MRSA

by: Julie Stanton

description of the disease

MRSA (Methicillin-resistant Staphylococcus aureus) is a bacteria that causes infections in many different parts of the body. It's harder to treat than most strains of staph because it's resistant to some commonly used antibiotics.

diagnosis

Doctors diagnose MRSA by checking a tissue sample or nasal secretions for signs of drug-resistant bacteria. The sample is then sent to a lab where it's placed in a dish of nutrients that encourage bacterial growth. It takes about 48 hours for the bacteria to grow, so newer tests that can detect staph DNA in a matter of hours are being developed.

how the disease is transmitted

MRSA is spread by contact. You could get MRSA by touching another person who has it on their skin or you could get it by touching objects that have the bacteria on it.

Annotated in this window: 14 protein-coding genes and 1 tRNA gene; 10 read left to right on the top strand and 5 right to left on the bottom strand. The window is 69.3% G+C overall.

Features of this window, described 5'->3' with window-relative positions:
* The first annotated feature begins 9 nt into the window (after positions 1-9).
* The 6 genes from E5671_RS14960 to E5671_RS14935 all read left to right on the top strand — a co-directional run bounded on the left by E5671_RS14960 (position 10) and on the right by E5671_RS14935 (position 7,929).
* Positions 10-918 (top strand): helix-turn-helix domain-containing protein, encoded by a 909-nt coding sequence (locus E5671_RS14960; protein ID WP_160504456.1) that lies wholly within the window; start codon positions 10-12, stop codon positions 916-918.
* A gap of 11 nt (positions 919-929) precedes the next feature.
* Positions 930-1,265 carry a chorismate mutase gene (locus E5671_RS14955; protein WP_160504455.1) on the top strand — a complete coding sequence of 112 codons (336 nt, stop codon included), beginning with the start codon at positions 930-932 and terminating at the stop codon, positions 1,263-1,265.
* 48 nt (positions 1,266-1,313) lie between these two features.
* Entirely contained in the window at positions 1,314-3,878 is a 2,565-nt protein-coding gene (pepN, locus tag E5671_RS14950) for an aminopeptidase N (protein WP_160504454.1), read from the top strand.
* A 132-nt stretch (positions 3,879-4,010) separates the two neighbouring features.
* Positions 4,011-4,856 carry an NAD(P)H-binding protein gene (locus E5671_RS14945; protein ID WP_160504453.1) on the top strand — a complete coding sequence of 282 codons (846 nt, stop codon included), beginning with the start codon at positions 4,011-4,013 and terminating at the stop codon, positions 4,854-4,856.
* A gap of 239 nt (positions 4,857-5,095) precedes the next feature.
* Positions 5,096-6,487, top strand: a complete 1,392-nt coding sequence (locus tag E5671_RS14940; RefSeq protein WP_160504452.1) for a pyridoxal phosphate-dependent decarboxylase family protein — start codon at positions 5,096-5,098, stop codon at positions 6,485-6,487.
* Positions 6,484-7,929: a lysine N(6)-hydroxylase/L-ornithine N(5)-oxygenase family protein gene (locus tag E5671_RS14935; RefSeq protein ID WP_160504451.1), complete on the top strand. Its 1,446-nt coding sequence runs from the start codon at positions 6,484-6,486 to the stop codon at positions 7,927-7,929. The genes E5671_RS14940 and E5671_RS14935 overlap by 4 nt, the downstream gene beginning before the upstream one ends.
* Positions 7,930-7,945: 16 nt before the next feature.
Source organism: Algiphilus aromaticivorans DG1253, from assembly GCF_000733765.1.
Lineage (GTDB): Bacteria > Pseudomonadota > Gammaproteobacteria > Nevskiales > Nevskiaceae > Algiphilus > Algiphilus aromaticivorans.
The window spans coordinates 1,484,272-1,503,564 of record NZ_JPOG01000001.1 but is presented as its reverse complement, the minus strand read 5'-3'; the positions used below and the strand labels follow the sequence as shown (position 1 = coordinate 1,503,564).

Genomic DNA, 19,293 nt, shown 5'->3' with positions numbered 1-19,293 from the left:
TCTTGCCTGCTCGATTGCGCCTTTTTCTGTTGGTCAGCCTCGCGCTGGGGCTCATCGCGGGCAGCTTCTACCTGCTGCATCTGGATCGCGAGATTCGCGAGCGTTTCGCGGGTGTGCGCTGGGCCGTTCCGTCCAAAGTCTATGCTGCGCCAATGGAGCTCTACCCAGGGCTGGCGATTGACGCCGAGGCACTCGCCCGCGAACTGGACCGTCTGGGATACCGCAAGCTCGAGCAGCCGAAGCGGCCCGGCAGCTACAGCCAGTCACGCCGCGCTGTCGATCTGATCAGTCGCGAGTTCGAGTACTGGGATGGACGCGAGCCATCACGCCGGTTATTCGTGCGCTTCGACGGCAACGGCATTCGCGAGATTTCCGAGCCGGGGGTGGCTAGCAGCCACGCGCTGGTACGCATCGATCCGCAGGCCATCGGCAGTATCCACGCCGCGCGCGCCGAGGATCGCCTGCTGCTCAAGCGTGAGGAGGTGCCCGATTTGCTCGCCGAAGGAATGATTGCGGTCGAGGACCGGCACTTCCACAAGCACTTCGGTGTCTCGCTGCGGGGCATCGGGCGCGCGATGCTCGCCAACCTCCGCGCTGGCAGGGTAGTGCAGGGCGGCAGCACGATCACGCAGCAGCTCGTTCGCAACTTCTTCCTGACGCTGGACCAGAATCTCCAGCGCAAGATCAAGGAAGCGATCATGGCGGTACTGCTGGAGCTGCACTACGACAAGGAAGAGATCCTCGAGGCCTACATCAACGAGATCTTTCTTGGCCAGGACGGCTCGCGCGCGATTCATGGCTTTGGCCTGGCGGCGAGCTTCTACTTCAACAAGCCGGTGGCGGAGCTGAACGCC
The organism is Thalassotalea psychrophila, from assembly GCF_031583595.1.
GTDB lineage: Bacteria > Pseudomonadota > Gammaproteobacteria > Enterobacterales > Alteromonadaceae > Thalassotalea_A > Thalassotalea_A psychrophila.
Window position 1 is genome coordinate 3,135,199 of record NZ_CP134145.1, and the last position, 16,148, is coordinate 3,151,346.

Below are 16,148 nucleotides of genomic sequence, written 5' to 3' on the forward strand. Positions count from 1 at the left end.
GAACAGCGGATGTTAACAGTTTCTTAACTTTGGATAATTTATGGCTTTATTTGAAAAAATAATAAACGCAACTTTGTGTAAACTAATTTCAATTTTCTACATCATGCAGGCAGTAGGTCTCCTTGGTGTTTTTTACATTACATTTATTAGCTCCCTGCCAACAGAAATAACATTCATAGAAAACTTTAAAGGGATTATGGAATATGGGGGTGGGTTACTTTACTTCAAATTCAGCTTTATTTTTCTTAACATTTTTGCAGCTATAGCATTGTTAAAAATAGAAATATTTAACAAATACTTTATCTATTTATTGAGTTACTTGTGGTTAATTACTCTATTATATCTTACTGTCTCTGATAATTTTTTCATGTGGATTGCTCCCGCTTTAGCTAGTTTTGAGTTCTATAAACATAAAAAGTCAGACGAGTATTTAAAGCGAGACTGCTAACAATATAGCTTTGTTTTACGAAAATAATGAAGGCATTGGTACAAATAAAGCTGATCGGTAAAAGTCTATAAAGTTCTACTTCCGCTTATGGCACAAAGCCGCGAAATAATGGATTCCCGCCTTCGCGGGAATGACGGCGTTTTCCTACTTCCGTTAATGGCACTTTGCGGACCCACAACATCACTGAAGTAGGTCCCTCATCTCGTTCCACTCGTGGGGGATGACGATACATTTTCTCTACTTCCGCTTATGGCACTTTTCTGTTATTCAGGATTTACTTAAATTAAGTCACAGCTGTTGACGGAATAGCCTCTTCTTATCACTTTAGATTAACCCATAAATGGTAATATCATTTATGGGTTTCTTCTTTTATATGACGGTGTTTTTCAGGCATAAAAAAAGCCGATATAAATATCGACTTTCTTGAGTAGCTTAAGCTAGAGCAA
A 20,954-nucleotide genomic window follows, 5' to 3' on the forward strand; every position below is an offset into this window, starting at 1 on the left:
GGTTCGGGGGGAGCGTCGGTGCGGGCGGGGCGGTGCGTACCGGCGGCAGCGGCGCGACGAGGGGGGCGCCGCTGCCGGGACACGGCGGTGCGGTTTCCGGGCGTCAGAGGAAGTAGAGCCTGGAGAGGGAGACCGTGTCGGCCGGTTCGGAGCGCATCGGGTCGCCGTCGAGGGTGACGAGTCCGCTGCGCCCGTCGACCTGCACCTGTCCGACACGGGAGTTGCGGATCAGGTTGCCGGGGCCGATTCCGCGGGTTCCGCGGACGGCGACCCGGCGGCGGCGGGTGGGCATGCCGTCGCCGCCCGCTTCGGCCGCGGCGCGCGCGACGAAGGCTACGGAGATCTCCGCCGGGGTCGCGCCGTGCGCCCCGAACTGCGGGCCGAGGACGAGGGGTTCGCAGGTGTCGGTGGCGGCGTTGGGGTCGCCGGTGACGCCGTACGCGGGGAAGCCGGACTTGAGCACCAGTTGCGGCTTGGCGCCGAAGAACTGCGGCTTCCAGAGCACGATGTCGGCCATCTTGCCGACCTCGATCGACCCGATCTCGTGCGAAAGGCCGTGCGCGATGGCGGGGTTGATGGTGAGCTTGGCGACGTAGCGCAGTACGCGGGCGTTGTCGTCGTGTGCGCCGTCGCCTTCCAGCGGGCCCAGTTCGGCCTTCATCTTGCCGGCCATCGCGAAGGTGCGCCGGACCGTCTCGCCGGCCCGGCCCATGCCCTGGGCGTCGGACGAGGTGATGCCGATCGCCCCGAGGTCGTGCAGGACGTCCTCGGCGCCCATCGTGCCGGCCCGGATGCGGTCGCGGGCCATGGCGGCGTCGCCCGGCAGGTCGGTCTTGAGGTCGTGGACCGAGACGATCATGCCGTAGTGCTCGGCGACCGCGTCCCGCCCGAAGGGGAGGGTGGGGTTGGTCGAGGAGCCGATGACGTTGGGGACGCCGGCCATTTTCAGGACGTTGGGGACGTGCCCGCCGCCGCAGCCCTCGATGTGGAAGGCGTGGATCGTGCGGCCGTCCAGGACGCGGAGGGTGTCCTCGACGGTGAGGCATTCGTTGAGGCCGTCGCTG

relative frequency of the disease

Approximately 25-30% of healthy people carry this organism on their skin or in their nose.

disease course

MRSA usually runs a 7-10 day course with help from an antibiotic.

possible complications

Most often, it causes mild infections on the skin, like sores or boils. But it can also cause more serious skin infections or infect surgical wounds, the bloodstream, the lungs, or the urinary tract.

target audience

common among people who have weak immune systems, in hospitals, nursing homes, and other health care centers. MRSA is also showing up in healthy people who have not been hospitalized. This type of MRSA is called community-associated MRSA.